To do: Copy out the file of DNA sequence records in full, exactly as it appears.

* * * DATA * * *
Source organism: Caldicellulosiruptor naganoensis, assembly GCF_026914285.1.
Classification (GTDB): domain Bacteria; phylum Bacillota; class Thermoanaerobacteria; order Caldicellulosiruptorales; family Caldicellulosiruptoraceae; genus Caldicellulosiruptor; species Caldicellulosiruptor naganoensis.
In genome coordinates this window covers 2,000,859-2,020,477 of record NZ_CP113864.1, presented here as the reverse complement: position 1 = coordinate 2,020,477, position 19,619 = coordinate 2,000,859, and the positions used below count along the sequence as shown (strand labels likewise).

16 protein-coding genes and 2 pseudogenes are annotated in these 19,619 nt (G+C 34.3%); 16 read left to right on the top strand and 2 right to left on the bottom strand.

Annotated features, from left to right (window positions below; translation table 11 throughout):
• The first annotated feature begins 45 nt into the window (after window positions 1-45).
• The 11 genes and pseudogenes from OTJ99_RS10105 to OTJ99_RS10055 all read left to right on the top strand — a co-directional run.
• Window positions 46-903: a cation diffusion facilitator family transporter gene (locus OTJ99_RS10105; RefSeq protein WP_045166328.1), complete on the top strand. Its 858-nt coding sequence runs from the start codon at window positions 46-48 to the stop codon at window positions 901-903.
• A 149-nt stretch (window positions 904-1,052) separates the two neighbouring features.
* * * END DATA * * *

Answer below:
Source organism: Caldicellulosiruptor naganoensis, assembly GCF_026914285.1.
Classification (GTDB): domain Bacteria; phylum Bacillota; class Thermoanaerobacteria; order Caldicellulosiruptorales; family Caldicellulosiruptoraceae; genus Caldicellulosiruptor; species Caldicellulosiruptor naganoensis.
In genome coordinates this window covers 2,000,859-2,020,477 of record NZ_CP113864.1, presented here as the reverse complement: position 1 = coordinate 2,020,477, position 19,619 = coordinate 2,000,859, and the positions used below count along the sequence as shown (strand labels likewise).

16 protein-coding genes and 2 pseudogenes are annotated in these 19,619 nt (G+C 34.3%); 16 read left to right on the top strand and 2 right to left on the bottom strand.

Annotated features, from left to right (window positions below; translation table 11 throughout):
• The first annotated feature begins 45 nt into the window (after window positions 1-45).
• The 11 genes and pseudogenes from OTJ99_RS10105 to OTJ99_RS10055 all read left to right on the top strand — a co-directional run.
• Window positions 46-903: a cation diffusion facilitator family transporter gene (locus OTJ99_RS10105; RefSeq protein WP_045166328.1), complete on the top strand. Its 858-nt coding sequence runs from the start codon at window positions 46-48 to the stop codon at window positions 901-903.
• A 149-nt stretch (window positions 904-1,052) separates the two neighbouring features.